Is Fossil Fuel the Great Filter?

There’s this idea, called the great filter, that is used to explain why we haven’t found alien civilizations yet. The basics are this: The universe has existed long enough for any early-developing intelligent species to have populated the galaxy by now, even with slower than light technology.

Basically, we could almost do it with our level of tech, and can see the engineering challenges that would be needed to make it practical. It’d take thousands of years, but that’s nothing on the galactic scale.

It’s doable.

There’s also this idea that we’re kind of late to develop in the galactic time scale, so someone should have beaten us to it. The fact that no one apparently has suggests that there’s a ‘great filter’ an insurmountable problem that any growing civilization must face and can not overcome. (This video gives a good overview)

There have been many candidates put forward as to what that great filter could be – the technology to build nuclear weapons, pandemics gaining access to whole populations thanks to transportation efficiencies, some kind of genetic lethargy, even the Internet’s ability to destroy logical/scientific progress.

Here’s a candidate that I’ve been thinking about a lot lately. Maybe the great filter is the absence or abuse of fossil fuels. Fossil fuels are a limited resource. Technically they are renewable, but not on our time scale. To have fossil fuels, a planet has to be of a certain age, sustained multiple periods of life and had the geological process necessary to develop them.

Perhaps early Civilizations were too early and there weren’t fossil fuels available for them to use to industrialize. Perhaps, like us, these Civilizations squandered their fossil fuels on immediate needs instead of thinking long term for the greater good of their species.

What role does fossil fuel have on the development of an interplanetary civilization? Our industrial revolution was driven by the use and adaptation of fossil fuels to industrial production. Coal, the first fossil fuel utilized on a massive scale, launched the revolution, with oil and gas coming along soon after to make even better energy sources for the production of fidget spinners and other much needed plastics (sarcasm kids). Prior to that, transport had to be done in slower and smaller ships, reducing the capability of factories to produce goods, thus slowing the growth of economies, and reducing economies of scale. Things were more expensive and innovation was slower.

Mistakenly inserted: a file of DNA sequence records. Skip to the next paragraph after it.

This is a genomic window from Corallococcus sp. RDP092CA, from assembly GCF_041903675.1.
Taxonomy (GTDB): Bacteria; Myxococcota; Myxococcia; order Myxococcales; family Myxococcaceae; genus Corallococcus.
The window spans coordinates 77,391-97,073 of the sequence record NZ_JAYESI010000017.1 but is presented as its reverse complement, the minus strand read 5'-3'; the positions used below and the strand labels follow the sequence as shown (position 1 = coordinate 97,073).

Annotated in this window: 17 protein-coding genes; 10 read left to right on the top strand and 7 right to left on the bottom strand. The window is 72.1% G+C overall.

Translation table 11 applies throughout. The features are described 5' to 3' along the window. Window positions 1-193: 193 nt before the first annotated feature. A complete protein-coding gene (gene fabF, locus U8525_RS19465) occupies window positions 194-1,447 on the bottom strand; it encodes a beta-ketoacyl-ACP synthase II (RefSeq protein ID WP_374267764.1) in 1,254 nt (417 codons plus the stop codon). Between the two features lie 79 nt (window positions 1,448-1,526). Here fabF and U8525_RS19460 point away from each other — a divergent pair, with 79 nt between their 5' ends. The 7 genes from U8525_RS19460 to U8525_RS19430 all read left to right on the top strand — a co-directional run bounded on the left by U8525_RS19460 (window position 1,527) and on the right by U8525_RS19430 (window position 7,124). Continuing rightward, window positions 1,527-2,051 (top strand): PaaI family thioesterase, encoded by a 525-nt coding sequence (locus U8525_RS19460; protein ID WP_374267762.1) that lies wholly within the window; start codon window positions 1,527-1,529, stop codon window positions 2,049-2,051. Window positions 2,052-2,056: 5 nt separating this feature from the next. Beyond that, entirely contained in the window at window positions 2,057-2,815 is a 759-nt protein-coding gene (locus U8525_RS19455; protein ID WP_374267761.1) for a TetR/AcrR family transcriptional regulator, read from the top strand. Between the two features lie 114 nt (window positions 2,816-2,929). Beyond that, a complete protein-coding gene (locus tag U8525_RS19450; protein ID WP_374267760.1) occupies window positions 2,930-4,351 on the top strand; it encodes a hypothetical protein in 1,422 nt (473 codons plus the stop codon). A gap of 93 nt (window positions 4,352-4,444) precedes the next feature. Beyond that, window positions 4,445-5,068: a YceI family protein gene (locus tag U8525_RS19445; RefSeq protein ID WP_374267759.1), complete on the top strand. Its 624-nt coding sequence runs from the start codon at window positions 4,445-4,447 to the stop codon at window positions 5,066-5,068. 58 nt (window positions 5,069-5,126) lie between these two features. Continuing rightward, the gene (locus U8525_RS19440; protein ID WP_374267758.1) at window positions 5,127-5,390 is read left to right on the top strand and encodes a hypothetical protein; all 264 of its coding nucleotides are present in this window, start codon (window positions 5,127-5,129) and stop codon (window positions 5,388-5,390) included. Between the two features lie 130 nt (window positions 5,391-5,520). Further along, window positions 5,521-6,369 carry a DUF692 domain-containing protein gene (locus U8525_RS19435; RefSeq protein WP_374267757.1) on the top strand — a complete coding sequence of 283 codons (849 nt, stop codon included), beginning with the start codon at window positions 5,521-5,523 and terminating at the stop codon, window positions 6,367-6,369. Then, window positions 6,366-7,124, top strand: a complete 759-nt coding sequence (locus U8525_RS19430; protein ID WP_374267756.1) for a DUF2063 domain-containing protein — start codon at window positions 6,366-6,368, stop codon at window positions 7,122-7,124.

Oil, along with natural gas and the various industries that can produce oil-based products added not only greater speed to the whole economic cycle, but allowed for greater possibilities -air transport became feasible, space travel became achievable. But what happens when the fossil fuels are gone?

That’s my idea of the great filter. Civilizations as a whole discover and use up their fossil fuels before they achieve interstellar travel. Not that fossil fuels would take them there, but that fossil fuels are a step on the path, a step that many civilizations either don’t have access to or fall off of.

To use an analogy that might be too on point, think of civilization as a rocket ship. Before fossil fuels, we could build the ship, but only dream of launching it. With fossil fuels applied, our economy can now lift off and make orbit. But to get to greater heights, we need something better than fossil fuels. We may not discover that answer before fossil fuels run out, plummeting us back to the ground and breaking us for a long time if not permanently.

Goldilocks Worlds

National Geographic has a great visualization of what we know about exoplanets and their habitability. This image shows that thus far, we’ve found fifteen planets (including Mars) that are a) the necessary distance from their star to have the right surface temperature, and b) are the right size to be considered “Earth-like”. Continue reading “Goldilocks Worlds”